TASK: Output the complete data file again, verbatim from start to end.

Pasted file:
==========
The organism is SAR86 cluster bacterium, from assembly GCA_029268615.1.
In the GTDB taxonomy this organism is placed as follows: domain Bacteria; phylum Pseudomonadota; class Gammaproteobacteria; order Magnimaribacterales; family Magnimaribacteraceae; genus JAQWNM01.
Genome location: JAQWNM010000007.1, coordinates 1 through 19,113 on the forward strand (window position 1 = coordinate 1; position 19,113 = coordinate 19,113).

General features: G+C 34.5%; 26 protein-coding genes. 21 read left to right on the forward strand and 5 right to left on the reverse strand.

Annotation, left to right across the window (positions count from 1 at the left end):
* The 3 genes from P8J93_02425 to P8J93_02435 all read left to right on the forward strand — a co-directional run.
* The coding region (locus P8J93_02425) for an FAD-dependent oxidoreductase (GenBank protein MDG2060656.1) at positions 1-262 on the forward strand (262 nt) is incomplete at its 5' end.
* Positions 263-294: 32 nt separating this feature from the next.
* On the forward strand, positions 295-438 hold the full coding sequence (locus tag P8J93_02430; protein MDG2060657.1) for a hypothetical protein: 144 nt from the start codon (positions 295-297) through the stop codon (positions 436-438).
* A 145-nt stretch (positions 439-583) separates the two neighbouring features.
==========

The organism is SAR86 cluster bacterium, from assembly GCA_029268615.1.
In the GTDB taxonomy this organism is placed as follows: domain Bacteria; phylum Pseudomonadota; class Gammaproteobacteria; order Magnimaribacterales; family Magnimaribacteraceae; genus JAQWNM01.
Genome location: JAQWNM010000007.1, coordinates 1 through 19,113 on the forward strand (window position 1 = coordinate 1; position 19,113 = coordinate 19,113).

General features: G+C 34.5%; 26 protein-coding genes. 21 read left to right on the forward strand and 5 right to left on the reverse strand.

Annotation, left to right across the window (positions count from 1 at the left end):
* The 3 genes from P8J93_02425 to P8J93_02435 all read left to right on the forward strand — a co-directional run.
* The coding region (locus P8J93_02425) for an FAD-dependent oxidoreductase (GenBank protein MDG2060656.1) at positions 1-262 on the forward strand (262 nt) is incomplete at its 5' end.
* Positions 263-294: 32 nt separating this feature from the next.
* On the forward strand, positions 295-438 hold the full coding sequence (locus tag P8J93_02430; protein MDG2060657.1) for a hypothetical protein: 144 nt from the start codon (positions 295-297) through the stop codon (positions 436-438).
* A 145-nt stretch (positions 439-583) separates the two neighbouring features.